Diamonds have arrived on the Ethereum blockchain
A new company now offers non-fungible token representing diamonds.
Thu, 16 Jul 2020, 09:52 am UTC
With its capability of tamper-proof recording keeping, blockchain is the technology behind Bitcoin(BTC), Ethereum (ETH), and other popular cryptocurrencies. Aside from digital currencies, the technology can also be used to track other valuable real-world unique items, such as precious stones like diamonds.
In fact, diamonds have been tokenized and can now be found on the Ethereum blockchain. Icecap, a company founded by Jacques Voorhees, is now offering non-fungible tokens (NFT) that represent diamonds, according to Cointelegraph.
Jacques Voorhees revealed that he first learned about non-fungible tokens from his son Eric Voorhees, who is CEO of the cryptocurrency exchange ShapeShift. “They're as different as a snowflake,” Jacques said. “All the efforts to try to create fungibility with a non-fungible item, have ended up failing. And even though they've thrown blockchain technology at it, they still have yet to meet with success.”
It made him realized that previous attempts to tokenize diamonds simply failed by they were being treated as fungible commodities. “I've seen this going back all the way to 1972 when the West Coast Commodities Exchange tried to create fungibility and diamond futures contracts,” Voorhees said. “The thing lasted about three days and the market fell out because the contracts weren't actually similar.”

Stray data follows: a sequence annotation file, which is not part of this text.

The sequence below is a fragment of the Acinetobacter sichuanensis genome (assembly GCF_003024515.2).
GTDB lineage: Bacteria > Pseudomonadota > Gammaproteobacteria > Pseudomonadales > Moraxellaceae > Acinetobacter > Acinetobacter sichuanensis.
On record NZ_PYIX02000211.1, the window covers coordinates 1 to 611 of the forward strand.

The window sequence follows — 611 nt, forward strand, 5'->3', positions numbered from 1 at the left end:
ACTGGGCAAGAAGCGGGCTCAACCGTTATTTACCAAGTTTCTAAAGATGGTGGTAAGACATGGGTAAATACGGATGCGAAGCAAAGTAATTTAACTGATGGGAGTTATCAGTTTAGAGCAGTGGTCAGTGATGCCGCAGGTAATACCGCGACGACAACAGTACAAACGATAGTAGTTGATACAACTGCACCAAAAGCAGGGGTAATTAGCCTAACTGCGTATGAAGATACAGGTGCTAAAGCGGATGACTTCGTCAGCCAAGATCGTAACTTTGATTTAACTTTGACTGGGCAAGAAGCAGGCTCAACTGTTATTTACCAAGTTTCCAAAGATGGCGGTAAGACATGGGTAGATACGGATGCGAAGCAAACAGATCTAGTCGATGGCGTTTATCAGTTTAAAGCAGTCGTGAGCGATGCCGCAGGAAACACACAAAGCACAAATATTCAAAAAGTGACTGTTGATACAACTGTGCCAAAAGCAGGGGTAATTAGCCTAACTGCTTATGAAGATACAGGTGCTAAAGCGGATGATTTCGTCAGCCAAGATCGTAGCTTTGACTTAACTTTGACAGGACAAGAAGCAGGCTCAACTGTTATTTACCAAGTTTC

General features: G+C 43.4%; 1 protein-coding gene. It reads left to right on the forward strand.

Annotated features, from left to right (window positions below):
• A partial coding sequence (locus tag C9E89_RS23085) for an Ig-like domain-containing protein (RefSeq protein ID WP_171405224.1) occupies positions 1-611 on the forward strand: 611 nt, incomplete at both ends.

In Icecap’s NFTs, each diamond is carefully examined and graded in terms of carat, color, and clarity. They are certified by the Gemological Institute of America (GIA) and further audited by the Gem Certification & Assurance Lab (GCal).
“So if it's ever found that their grading was not accurate, they will pay the difference in price and then they back that up with an actual insurance policy that covers them in case they have to pay out on that,” Voorhees explained the guarantee.
The Icecap founder believes that, unlike cryptocurrencies, their NFTs won’t be facing regulatory issues in the future. “They've looked closely at what we're doing and exactly how we're handling the title transfer and how we're handling the collection of sales tax issues like this,” Voorhees said. “They've asked a lot of questions. Their conclusion is that it seems that there's no regulatory issue right now.”
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